trending now nutrients in food, as well as primary grown yeast that is heat-inactivated or separated into fractions that are rich in protein and fibre. “Those fibres are... rich in beta-glucans and in mannans which are two types of complex polysaccharides that can have really good impact on the immune system of living organisms.” The yeast can be incorporated into domesticated animal feed where the mannans support the animals’ immune systems and help them cope with the stress of captivity, Côté says. These benefits are also possible for humans. The glucans in the yeast interact in the gut, binding with pathogens and preventing them from adhering to the gut and causing infections. Another ingredient that is gaining popularity is probiotics, or good bacteria. Quebec-based brand YogActive has been producing probiotic cereal products for over a decade but Marketing and Sales Manager Jason Bellas says the benefits of probiotics are still not widely understood. “We’ve found a niche consumer group that are very loyal to the product,” Bellas says. The YogActive cereal’s star feature is its probiotic yogurt pearls that contain the bacteria lactobacillus acidophilus (LA-5), which, among other things, increases good vaginal bacteria in women. The yogurt pearls also happen to taste like white chocolate, says Bellas. The cereal and the yogurt pearls are manufactured in Germany by the company Brüggen. “To my knowledge, to be able to even make a claim to probiotics is extremely extremely difficult in Canada and Bruggen was actually able to do that,” Bellas says. Making such a health claim requires the manufacturer to show that its product contains one billion colony forming units (CFUs) of bacteria per serving and that measure is taken when the product is near the end if its shelf life, he says. “I have seen it happen where a few cereals, they’ll make a claim of probiotics in a foreign market, but then a couple months down the road you see that the probiotics claim is no longer there,” Bellas says. YogActive has managed to hold onto its probiotics claim in a market where probiotics are gaining traction among consumers as more and more understand its benefits. The cereal is quite expensive due to the special aluminum packaging YogActive uses to protect the bacteria culture of its yogurt beads and because of the product’s costly manufacturing process. YogActive also happens to be GMO-free, which is a big plus in Canada, Bellas says. In Germany, where it is manufactured, GMOs are banned. Karen Marine Phytoplankton in Sackville, New Brunswick, is another food brand that is working with a European company to bring new natural ingredients to the Canadian market. The company sells its phytoplankton product, which is cultivated in Spain by the company Fitoplacton Marino, in capsule and powdered form. Karen recommends its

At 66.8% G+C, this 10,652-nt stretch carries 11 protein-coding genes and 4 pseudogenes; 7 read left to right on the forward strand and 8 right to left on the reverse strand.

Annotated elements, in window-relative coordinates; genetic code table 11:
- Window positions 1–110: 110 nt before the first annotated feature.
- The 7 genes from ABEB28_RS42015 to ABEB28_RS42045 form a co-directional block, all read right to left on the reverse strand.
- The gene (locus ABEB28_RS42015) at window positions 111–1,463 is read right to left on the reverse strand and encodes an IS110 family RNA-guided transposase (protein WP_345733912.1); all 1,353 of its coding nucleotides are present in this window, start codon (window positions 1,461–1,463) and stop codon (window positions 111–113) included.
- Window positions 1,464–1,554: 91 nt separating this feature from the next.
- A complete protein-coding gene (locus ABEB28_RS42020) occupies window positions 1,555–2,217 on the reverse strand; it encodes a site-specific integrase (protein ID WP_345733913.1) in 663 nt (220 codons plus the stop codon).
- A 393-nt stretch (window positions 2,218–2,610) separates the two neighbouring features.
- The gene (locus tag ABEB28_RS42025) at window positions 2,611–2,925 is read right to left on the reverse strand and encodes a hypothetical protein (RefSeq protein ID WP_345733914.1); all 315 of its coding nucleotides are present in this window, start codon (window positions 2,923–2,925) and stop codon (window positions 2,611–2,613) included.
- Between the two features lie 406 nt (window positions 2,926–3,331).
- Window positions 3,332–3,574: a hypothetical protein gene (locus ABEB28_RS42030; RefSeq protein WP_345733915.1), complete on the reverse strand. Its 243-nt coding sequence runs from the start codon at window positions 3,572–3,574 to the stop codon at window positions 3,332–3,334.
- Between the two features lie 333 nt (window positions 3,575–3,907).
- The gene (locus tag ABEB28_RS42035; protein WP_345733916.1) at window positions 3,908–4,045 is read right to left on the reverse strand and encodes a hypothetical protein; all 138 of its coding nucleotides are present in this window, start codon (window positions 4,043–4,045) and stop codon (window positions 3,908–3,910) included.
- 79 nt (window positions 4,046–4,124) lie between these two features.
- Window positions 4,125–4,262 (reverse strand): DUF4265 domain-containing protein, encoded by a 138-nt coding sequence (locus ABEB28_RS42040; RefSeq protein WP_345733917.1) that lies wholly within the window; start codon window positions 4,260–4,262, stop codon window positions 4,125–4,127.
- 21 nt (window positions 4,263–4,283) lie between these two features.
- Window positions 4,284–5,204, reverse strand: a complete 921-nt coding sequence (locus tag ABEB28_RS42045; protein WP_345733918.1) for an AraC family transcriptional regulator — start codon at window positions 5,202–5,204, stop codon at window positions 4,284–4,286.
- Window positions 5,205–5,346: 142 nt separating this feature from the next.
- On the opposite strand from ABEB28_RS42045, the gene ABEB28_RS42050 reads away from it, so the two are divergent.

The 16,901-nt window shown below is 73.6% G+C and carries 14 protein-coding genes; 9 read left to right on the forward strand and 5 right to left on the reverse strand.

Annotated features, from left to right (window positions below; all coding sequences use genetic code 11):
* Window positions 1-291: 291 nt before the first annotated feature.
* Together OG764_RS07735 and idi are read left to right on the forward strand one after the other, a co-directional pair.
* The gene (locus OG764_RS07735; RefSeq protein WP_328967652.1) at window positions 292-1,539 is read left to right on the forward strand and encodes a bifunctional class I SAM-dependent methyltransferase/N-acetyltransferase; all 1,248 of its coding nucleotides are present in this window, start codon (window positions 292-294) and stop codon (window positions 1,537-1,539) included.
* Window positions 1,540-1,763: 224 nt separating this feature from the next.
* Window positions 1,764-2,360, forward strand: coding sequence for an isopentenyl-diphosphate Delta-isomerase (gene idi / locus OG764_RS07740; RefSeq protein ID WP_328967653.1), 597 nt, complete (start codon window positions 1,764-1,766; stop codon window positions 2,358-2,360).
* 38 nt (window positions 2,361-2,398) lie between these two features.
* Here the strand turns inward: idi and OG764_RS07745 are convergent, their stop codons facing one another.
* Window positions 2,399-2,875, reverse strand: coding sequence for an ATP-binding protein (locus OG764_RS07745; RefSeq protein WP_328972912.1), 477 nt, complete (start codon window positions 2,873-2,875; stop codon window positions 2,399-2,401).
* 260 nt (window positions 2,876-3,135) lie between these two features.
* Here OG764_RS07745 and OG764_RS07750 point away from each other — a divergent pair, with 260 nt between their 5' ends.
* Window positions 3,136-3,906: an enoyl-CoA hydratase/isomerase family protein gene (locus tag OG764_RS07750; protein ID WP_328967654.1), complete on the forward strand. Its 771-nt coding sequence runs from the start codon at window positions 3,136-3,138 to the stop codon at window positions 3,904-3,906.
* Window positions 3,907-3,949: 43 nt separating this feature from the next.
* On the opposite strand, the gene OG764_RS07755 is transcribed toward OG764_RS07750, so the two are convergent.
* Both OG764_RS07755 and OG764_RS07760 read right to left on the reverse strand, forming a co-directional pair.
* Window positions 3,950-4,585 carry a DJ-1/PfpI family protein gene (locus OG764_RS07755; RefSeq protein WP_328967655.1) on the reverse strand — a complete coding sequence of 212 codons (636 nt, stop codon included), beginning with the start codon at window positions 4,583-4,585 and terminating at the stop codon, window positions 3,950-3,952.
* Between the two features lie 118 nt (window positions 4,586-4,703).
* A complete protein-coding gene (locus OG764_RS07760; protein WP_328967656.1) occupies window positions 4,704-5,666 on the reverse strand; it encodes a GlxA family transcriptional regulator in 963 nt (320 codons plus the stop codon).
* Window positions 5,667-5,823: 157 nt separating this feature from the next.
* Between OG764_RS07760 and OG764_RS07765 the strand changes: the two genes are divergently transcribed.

customers mix its powdered product with yogurt or applesauce to mask the fishy taste. Phytoplankton offers a trifecta of benefits, says Founder David Hunter: more energy, greater mental alertness and better digestion. Phytoplankton is a good source of B12 and may present a novel treatment for irritable bowel syndrome. Clinical trials are currently ongoing and if the results come back positive, there is a possibility that Karen’s phytoplankton could be registered as a medicine, without the need for obtaining a patent. “Our next generation of products will be food,” Hunter says. The company partnered with another Spanish company, Gastromedia, to develop recipes for a nutritional bar, a muesli cereal and a protein powder product. Gastromedia also helped Karen develop high-end recipes containing the phytoplankton for executive chefs. “It actually tastes pretty fishy, but if you microdose it, you wouldn’t really taste it,” Hunter says of the phytoplankton. He says the company plans to put phytoplankton in its food products, either in microbead or spray form. Karen doesn’t plan to make any health claims with these new products, but it hopes that with the proven success of its powdered and capsule products that contain greater amounts, consumers will make the connection. “It’s more about supplementing your nutrition,” Hunter says. “So we’re not going to say that you’re going to eat your nutritional bar and your blood pressure is going to go down.” Karen is currently in talks with Mississauga food manufacturer Sunny Crunch Foods and Sobey’s has indicated it would be interested in putting Karen phytoplankton products on its shelves. Functional ingredients are an often invisible addition to food products, but when their addition enhances the product in some way, either with added health benefits or better taste, they can be the key to a food manufacturer’s success.